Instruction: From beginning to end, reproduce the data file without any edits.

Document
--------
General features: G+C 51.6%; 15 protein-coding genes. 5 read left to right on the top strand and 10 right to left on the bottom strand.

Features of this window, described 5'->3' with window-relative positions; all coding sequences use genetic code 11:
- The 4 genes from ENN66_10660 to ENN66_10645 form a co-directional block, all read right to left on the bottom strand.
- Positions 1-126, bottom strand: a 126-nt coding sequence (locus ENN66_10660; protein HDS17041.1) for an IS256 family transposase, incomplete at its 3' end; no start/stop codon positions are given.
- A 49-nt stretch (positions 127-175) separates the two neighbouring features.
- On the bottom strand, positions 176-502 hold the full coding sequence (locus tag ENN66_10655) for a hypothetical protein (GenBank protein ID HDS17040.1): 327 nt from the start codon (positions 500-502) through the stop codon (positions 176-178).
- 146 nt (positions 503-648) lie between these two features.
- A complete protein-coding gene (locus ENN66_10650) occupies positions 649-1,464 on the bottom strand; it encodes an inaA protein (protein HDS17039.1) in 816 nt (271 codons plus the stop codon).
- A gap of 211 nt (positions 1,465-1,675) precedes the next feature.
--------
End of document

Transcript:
General features: G+C 51.6%; 15 protein-coding genes. 5 read left to right on the top strand and 10 right to left on the bottom strand.

Features of this window, described 5'->3' with window-relative positions; all coding sequences use genetic code 11:
- The 4 genes from ENN66_10660 to ENN66_10645 form a co-directional block, all read right to left on the bottom strand.
- Positions 1-126, bottom strand: a 126-nt coding sequence (locus ENN66_10660; protein HDS17041.1) for an IS256 family transposase, incomplete at its 3' end; no start/stop codon positions are given.
- A 49-nt stretch (positions 127-175) separates the two neighbouring features.
- On the bottom strand, positions 176-502 hold the full coding sequence (locus tag ENN66_10655) for a hypothetical protein (GenBank protein ID HDS17040.1): 327 nt from the start codon (positions 500-502) through the stop codon (positions 176-178).
- 146 nt (positions 503-648) lie between these two features.
- A complete protein-coding gene (locus ENN66_10650) occupies positions 649-1,464 on the bottom strand; it encodes an inaA protein (protein HDS17039.1) in 816 nt (271 codons plus the stop codon).
- A gap of 211 nt (positions 1,465-1,675) precedes the next feature.